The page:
Broadcom made its latest offer conditional on Qualcomm closing that deal at the current offer price, or walking away from the deal: It's OK with raising its own bid, but doesn't want its target spending any more money. Qualcomm has so far dismissed any overtures from Broadcom and accused the company of opportunistic swoops as Qualcomm is locked in a tense dispute with Apple, but did not immediately reject the new offer on Monday.
Qualcomm shares fell 4.3 percent to $63.20 at mid-afternoon on doubts about the deal's prospects, as well a KGI Securities report that said Apple might drop the chipmaker in favor of Intel Corp to supply modem chips for its next-generation iPhones.
Broadcom has been aggressively pushing to buy out its rival, Qualcomm for quite some time. Broadcom is also inviting two board directors of Qualcomm, including board chairman Paul Jacobs, to join the board of the combined company.
Like Broadcom's offer for Qualcomm, that deal had been financed by a combination of cash and shares.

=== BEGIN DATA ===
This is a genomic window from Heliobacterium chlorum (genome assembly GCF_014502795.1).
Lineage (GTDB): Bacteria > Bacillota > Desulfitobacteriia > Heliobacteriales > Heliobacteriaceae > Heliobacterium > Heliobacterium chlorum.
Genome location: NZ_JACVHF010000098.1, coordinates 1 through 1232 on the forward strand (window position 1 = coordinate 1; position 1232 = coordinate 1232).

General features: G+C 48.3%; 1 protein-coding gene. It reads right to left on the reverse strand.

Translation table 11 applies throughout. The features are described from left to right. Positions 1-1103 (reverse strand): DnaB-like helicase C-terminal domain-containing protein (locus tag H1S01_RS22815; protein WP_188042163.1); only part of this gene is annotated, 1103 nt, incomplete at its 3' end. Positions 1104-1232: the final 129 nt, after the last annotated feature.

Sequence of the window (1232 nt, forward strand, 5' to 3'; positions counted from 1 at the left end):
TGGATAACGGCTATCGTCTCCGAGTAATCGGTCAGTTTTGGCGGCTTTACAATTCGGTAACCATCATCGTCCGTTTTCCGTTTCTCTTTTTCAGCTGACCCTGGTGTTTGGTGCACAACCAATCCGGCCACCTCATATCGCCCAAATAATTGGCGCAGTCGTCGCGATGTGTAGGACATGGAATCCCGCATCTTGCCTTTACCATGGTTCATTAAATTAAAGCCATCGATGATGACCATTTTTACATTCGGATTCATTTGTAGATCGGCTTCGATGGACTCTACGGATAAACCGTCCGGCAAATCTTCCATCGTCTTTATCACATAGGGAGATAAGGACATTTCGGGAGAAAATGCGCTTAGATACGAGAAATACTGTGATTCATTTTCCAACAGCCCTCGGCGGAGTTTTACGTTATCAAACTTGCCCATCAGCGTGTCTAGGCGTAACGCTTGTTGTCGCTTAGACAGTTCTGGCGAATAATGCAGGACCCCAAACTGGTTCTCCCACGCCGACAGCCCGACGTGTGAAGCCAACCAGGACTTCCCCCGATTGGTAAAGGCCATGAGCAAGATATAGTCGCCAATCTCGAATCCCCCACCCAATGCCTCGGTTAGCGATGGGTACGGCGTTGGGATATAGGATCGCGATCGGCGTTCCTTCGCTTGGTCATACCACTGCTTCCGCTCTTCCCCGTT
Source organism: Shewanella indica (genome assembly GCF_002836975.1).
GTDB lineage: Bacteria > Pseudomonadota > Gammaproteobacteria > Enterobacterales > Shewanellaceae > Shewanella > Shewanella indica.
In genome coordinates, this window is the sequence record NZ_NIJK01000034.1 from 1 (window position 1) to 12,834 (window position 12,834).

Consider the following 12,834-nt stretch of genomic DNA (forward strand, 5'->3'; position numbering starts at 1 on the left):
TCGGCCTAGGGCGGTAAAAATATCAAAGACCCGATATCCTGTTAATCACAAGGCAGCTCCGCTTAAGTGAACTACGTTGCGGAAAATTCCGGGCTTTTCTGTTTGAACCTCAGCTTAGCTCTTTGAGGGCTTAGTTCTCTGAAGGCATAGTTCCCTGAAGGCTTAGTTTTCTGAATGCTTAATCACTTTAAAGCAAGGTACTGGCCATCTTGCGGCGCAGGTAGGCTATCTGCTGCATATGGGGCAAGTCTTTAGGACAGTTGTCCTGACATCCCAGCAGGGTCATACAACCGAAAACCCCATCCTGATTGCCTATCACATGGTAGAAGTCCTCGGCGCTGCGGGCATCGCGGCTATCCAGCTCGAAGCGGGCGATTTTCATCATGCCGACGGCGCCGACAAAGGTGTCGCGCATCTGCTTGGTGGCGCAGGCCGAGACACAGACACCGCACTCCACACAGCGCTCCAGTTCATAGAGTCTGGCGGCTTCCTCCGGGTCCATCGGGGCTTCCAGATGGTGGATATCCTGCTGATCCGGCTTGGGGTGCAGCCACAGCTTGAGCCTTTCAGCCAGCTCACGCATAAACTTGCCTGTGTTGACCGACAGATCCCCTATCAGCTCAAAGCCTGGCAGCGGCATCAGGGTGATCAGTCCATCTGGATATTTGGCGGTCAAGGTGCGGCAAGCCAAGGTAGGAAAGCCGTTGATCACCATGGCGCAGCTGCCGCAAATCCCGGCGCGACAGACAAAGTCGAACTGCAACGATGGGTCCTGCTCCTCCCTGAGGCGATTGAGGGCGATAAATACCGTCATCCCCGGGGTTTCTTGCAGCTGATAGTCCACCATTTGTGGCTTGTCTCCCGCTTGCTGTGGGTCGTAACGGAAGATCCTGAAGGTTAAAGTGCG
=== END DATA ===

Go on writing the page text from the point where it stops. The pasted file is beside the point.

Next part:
The deal would involve $60 in cash per Qualcomm share and the remainder in Broadcom shares.
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Broadcom says that its offer is premised on two conditions. In comparison, the largest tech acquisition to date saw Dell acquire EMC a couple of years ago for a cash-and-stock total of $67 billion.
Broadcom now has twin corporate headquarters in San Jose and Singapore, which came from Singapore-based chipmaker Avago Technologies' takeover past year of Broadcom, whose name it took.
Qualcomm had previously rejected Broadcom's $103bn (£73bn) buyout proposal, which it said "dramatically undervalued" the company. Qualcomm's chips are in iPhones, Android smartphones and new "always-on" Windows laptops. "With the deal contingent upon NXP at $110 or not at all, Qualcomm's Board of Directors can hinder the potential of a takeout by raising the bid for NXP, closer to the $135 value that NXP activists have been pushing for". Qualcomm's revenue, gross profit, earnings before taxes, and net income all shrank over the past three years while growing on average at peer companies, Broadcom noted.
"It's clear they [Broadcom] really want Qualcomm", said Holger Mueller, principal analyst and vice president of Constellation Research Inc.
Broadcom promised to pay a "significant reverse termination fee" if it does not receive regulatory approval for the deal.